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Rabbi Zaltzman on Parashat Vayera

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(Pixabay photo)

Abraham is a real legend, a superhero who preceded the mythical ones born of human fantasy. The Torah relates anecdotes from Abraham’s life, from the fascinating to the incredibly mind-blowing. Some are recounted in the written Torah’s account of his life, but most exist in the form of oral history passed down from generation to generation.

Abraham was a man apart. He stared down the world’s prevailing beliefs, rebelled against the ways of his own people, survived a showdown with a vindictive ruler, tried to single-handedly spare a corrupt society and even fought a war (and decisively won) against a superpower.

Considering this, it seems somewhat pedestrian that one of the things the Torah relates about Abraham is that he planted a tamarisk tree in Beersheba. But there are several interpretations of what this tree was and what it represents: an actual tree with broad, leafy branches to protect travellers from the desert sun’s scorching heat; an orchard to provide wayfarers with fruits to refresh themselves along the way; an inn where people could eat, drink and rest; or a court of law to settle disputes among travelling merchants.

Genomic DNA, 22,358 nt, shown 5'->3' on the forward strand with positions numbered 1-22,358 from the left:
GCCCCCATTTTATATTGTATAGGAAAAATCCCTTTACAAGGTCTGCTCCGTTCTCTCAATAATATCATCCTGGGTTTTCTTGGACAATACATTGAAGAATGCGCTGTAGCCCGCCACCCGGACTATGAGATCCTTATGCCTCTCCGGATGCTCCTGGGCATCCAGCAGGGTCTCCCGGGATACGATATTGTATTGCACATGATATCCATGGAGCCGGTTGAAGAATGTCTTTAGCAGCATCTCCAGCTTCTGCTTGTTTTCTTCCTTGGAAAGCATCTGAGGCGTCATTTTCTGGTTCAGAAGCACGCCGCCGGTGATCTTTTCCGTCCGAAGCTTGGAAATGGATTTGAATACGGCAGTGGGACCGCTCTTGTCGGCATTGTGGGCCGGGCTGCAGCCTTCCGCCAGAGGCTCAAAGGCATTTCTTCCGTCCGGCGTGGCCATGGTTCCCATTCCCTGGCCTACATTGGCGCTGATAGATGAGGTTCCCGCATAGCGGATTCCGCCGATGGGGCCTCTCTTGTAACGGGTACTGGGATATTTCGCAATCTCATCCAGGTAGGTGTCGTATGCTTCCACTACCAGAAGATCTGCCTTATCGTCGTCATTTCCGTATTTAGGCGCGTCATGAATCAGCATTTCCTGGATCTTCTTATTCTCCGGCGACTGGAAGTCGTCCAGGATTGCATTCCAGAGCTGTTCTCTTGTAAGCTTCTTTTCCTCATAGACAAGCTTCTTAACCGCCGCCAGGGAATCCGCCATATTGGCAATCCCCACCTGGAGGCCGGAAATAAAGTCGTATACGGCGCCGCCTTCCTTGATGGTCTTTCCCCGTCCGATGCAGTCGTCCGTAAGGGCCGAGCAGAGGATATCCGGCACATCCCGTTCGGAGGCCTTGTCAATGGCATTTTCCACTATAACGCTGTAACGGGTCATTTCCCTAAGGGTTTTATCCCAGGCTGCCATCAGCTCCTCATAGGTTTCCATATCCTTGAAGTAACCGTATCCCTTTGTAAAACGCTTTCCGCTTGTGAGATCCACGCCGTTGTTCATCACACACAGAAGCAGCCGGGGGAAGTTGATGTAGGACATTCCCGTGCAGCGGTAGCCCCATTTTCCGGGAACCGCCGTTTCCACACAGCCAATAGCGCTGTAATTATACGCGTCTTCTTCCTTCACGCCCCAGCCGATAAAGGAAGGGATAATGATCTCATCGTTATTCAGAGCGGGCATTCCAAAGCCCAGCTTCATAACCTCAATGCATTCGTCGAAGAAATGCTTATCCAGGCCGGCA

Abraham did not content himself with providing the bare minimum of bread and water. He gave things that brought people pleasure and provided tools that enabled them to experience prosperity and develop their true potential. The ultimate way of giving is not to wait until someone is suffering, but to give in a generous and thoughtful way that helps them flourish.

And Abraham did all of this for absolute strangers who he would probably never meet again, and from whom he would likely receive no recognition for his kindness nor satisfaction from seeing it manifest.

Abraham was the one who established the path and values of Judaism. His example begs us to ask ourselves if we are living up to his way of giving – kindness that is generous in both body and spirit, seeking to uplift, rather than merely provide.